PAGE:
teaspoon icon Take Action to Save Domain Privacy

[Content Note: Harassment; privilege.]

Right now, anyone who has registered a domain name (e.g. "Shakesville.com") must provide personal information—including name, address, telephone number, and email—which is collected in a publicly searchable database called WHOIS. If you pay an extra fee, your registration information will be kept private, only accessible via subpoena.

But, as the Electronic Frontier Foundation reports, ICANN (the Internet Corporation for Assigned Names and Numbers, the international domain name authority) is currently considering a proposal [PDF] in which "domains used for commercial purposes might no longer be eligible to use proxy registration services." And what constitutes a "commercial" site is as broad as simply running ads, even if only to cover the basic costs of running a personal site.
Thousands of responses have already been received by ICANN on this topic from others who are concerned about how the proposed policy change will affect them. Amongst them is a message from one user who wrote:
I'm a single female and live alone. I don't want my personal address available to every pervert/troll/angered citizen that wants it after visiting my small website. Seemingly innocent topics, like vegan cooking, can spark outrage in certain individuals.
This change is being pushed by US entertainment companies, who told Congress in March that privacy for domain registration should be allowed only in "limited circumstances." These and other companies want new tools to discover the identities of website owners whom they want to accuse of copyright and trademark infringement, preferably without a court order. They don't need a new mechanism for this—subpoenas for discovery of the identities of website owners do regularly issue [PDF].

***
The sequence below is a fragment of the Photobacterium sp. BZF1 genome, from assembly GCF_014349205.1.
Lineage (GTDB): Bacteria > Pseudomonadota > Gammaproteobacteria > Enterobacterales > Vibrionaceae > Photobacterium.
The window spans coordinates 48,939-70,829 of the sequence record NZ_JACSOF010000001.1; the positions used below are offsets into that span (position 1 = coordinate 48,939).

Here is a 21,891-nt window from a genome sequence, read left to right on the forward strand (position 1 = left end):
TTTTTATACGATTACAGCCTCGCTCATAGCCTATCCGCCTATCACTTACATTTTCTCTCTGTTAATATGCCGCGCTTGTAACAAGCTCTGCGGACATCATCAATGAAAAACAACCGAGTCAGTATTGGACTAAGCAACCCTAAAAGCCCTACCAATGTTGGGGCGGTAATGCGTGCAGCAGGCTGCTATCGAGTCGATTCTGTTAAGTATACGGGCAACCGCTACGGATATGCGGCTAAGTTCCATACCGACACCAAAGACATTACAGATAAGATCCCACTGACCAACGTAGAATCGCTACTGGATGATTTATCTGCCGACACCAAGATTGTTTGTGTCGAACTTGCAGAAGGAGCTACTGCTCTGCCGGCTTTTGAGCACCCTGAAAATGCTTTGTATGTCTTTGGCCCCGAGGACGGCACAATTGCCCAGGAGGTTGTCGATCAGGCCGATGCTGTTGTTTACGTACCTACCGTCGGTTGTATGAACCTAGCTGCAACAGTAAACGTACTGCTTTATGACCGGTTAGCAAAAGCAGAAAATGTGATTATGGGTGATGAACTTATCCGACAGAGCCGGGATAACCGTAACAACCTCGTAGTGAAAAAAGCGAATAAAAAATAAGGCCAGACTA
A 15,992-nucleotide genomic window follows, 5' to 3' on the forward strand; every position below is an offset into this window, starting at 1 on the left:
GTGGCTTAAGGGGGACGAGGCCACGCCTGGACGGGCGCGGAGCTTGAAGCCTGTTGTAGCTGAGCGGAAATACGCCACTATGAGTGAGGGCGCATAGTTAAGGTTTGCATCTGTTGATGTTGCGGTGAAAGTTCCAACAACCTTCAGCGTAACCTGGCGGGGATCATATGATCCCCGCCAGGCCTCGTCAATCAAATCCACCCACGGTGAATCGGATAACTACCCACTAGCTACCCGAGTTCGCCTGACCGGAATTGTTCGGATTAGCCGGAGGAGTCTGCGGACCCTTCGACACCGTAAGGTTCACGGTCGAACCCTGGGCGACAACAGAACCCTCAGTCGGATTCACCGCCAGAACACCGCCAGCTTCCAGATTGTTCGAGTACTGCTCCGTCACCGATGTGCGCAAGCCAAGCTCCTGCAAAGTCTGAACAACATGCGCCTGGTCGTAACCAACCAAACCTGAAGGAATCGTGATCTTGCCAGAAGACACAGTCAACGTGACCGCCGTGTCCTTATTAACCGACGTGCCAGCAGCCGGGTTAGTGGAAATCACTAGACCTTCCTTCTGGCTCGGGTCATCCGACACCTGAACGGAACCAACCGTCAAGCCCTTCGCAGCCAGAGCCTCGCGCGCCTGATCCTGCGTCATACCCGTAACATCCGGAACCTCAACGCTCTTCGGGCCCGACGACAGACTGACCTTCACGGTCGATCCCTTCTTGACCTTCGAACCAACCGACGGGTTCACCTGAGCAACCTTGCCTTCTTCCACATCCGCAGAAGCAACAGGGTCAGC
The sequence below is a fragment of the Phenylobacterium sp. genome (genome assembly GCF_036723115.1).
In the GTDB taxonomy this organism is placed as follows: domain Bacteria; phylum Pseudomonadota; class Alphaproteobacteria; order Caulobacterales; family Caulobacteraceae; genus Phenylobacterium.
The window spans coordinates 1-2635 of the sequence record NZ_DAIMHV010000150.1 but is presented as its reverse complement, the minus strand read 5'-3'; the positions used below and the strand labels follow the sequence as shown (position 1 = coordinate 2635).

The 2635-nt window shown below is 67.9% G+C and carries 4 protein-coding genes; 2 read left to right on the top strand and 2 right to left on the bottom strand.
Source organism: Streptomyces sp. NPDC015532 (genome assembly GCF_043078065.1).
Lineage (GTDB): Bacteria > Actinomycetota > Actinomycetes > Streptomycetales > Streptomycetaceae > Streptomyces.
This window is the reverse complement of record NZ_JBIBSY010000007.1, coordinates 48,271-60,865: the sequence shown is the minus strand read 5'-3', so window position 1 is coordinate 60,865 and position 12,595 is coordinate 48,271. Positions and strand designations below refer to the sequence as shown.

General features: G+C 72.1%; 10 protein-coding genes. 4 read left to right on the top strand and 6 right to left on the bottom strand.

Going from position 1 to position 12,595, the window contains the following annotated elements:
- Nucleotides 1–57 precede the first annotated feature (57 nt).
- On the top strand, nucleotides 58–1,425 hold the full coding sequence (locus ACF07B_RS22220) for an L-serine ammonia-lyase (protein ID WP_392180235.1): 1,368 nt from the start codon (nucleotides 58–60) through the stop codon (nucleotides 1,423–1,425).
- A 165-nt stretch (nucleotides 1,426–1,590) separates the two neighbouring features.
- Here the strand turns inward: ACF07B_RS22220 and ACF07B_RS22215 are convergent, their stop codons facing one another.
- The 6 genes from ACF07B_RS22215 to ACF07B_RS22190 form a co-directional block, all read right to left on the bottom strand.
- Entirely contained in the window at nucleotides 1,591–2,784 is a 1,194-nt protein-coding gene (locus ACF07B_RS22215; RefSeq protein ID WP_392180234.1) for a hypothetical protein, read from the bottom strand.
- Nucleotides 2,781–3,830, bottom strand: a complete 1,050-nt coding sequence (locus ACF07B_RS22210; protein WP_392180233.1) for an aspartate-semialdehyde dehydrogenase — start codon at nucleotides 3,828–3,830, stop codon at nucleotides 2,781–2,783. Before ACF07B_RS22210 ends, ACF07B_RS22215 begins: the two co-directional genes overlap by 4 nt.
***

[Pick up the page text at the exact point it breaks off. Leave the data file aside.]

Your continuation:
The limited value of this change is manifestly outweighed by the risks to website owners who will suffer a higher risk of harassment, intimidation and identity theft. The ability to speak anonymously protects people with unpopular or marginalized opinions, allowing them to speak and be heard without fear of harm. It also protects whistleblowers who expose crime, waste, and corruption.
WHOIS' default public database is a remnant of the early days of the internet, when it was being built by privileged people who thought it would be a great idea to be able to easily contact anyone behind another website, and never considered what it would mean for an open internet in which people, especially from marginalized populations, are routinely silenced via doxxing.

At this point, we should be considering changing the default to private, instead of charging people more money to maintain their privacy, not moving in the other direction and making more people vulnerable to harassment, threats, and stalking.

This proposal is terrifying for anyone who has an online presence and tends to attract the attention of determined harassers, and it could be the death knell for communities doing social justice work and/or communities run by anyone who is a member of a disproportionately targeted population: Women of any description, people of color, queer folks, trans* people, people who do fat and/or disability advocacy, etc.

We need to take action and make our voices heard in opposition to this proposal.

1. Sign the petition at savedomainprivacy.org. You can also use the phone and email tool of another coalition at respectourprivacy.com.

2. Until July 7th, send your comments by email to comments-ppsai-initial-05may15@icann.org.

If you prefer to send an email, and would like a boilerplate, the text of the petition can help get you started with the basic points.

Teaspoons ahoy!

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